Devices can differ between brands and technology is always changing, so it can be hard for parents to keep up. Dr. Baker recommends that you talk with your cellular service provider about what parent-friendly features can be put on the phone to help monitor usage. You can also get advice from other tech-savvy parents about what works, and what doesn’t. “There are things you may not even think about. Your child could be playing a game of solitaire, but if they are online they can still communicate with a friend or stranger without you knowing,” Dr. Baker says. “It can be helpful to have other people who can educate you or tell you what situations they’ve encountered.”
Retain veto power over downloads.
Your child should never be allowed to download anything to the phone without your approval. Conversely, you may be tempted to download numerous apps that track phone usage — but be careful. “Kids are savvy enough these days that they can figure out how to disable any preventive measures, and it’s a lot of work for parents to have to monitor it,” Dr. Baker says.
Make time for activities that don’t involve the phone.
“Electronics are an extension of our bodies; they’re everywhere you go and such an easy trap to fall into, even for adults,” Dr. Baker says. “When we are engaged in any kind of device we don’t have direct interaction with people. There are a lot of developmental needs that are best expressed by that personal interaction. Online, words don’t mean the same and emotions aren’t expressed the same and it can be harder for people to know the intent of a message.” To keep your child from isolating, set limits on screen time. The Family Media Plan from the American Academy of Pediatrics helps you balance screen time with important activities such as exercise, schoolwork, sleep and quality family time.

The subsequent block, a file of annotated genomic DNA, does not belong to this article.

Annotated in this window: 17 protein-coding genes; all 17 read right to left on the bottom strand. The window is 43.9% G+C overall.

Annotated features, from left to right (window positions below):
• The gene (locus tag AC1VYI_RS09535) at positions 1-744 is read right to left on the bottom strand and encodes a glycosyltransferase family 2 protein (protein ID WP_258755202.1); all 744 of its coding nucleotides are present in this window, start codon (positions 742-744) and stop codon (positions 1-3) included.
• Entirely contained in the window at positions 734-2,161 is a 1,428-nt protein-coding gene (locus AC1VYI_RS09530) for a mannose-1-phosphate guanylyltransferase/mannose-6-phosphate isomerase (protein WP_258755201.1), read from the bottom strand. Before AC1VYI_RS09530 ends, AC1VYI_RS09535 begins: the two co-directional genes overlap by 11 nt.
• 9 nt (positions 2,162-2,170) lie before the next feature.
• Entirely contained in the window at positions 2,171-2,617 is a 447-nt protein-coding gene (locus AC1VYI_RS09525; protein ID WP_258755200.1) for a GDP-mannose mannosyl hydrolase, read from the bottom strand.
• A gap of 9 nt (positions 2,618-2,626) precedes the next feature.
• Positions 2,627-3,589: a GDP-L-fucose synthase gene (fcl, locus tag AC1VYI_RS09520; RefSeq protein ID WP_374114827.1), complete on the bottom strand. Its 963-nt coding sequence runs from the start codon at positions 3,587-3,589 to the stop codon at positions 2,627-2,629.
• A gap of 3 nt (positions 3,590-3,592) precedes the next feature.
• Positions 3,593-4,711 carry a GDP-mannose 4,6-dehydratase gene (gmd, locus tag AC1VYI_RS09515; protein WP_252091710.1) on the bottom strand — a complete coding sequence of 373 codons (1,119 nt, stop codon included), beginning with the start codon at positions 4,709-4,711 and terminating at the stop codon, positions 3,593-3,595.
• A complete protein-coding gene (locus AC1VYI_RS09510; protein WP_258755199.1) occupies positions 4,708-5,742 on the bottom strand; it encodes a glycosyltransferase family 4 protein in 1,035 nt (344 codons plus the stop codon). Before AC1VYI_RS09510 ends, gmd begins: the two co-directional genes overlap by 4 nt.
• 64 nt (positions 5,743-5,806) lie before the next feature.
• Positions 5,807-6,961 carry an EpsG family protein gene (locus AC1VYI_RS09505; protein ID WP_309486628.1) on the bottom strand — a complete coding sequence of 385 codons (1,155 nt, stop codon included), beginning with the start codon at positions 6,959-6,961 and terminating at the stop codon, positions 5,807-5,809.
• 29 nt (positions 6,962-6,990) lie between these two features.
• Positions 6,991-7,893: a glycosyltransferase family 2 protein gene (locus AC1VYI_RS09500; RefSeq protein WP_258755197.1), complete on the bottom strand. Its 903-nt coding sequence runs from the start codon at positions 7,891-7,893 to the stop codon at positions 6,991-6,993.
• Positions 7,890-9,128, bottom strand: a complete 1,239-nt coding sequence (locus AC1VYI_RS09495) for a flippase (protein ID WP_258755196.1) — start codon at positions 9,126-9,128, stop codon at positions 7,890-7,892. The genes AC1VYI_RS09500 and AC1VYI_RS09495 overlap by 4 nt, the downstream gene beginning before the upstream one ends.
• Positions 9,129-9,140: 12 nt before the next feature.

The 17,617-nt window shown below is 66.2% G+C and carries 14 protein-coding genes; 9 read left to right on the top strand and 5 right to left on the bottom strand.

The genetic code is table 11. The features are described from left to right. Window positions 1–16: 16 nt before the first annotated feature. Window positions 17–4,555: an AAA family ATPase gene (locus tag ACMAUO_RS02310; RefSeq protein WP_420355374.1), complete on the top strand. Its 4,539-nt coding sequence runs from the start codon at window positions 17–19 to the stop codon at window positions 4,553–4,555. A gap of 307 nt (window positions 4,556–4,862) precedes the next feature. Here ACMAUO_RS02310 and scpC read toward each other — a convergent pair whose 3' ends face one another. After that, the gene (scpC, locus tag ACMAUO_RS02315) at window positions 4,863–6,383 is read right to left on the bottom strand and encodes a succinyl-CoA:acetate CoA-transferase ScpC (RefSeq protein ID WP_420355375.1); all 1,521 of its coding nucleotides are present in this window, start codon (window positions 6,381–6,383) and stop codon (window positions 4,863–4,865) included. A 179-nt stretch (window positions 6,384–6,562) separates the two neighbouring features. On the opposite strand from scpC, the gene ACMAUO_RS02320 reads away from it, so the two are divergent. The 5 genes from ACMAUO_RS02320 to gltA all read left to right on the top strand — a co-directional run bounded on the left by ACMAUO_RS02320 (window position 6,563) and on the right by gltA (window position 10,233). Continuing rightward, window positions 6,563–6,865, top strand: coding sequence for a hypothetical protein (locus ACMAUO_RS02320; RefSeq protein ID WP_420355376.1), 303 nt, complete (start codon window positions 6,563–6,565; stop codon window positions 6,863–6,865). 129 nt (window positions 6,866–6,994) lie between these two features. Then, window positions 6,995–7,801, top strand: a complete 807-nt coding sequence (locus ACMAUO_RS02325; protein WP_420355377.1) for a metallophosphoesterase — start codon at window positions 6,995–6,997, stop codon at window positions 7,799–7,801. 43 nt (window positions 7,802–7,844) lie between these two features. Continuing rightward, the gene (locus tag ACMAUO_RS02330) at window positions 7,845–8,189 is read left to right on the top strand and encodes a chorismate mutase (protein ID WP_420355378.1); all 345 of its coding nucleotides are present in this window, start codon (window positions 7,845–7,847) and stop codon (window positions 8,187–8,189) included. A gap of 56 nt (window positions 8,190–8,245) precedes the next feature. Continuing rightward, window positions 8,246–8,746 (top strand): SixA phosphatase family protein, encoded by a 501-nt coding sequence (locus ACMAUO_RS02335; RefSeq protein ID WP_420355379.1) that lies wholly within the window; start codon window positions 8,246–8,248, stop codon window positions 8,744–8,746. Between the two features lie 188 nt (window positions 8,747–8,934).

Keep an eye out for changes in your child’s behavior.
If you are concerned your child is somehow accessing inappropriate material on the phone, there are some signs to watch for. That can include changes in how your child normally acts—is she spending too much time alone in her room, avoiding activities she used to enjoy or saying things that indicate she isn’t happy with herself, such as, “Nobody cares about me,” or “I have no friends.” More serious signs include self-harming, staying out too late or going places without telling you. “It’s important to spend enough time with your kids to notice that things are changing and not be afraid to ask them about it,” Dr. Baker says, adding that parents who are concerned should take their child to the pediatrician or a mental health provider to have a safe space to discuss what is going on. “Parents should trust their instincts. If something seems different, it’s better to have it checked out rather than hope they grow out of it.”
Telling your kids that the limits and monitoring of their phone use protects them from getting hurt is important. You will have to say it a lot and understand that they hear you but don’t fully grasp the weight of what you’re saying; and it won’t reduce their desire to test the limits, because they are highly likely to minimize their own risk of being harmed unless and until it hits closer to home.
If you have questions about kids and media usage, or other parenting topics, get the Circle by Providence app, which offers provider-approved advice on common child-rearing issues. If you’re looking for a pediatrician, find one near you in our physician directory. or visit:
Recommended for you:
This information is not intended as a substitute for professional medical care. Always follow your health care professional's instructions.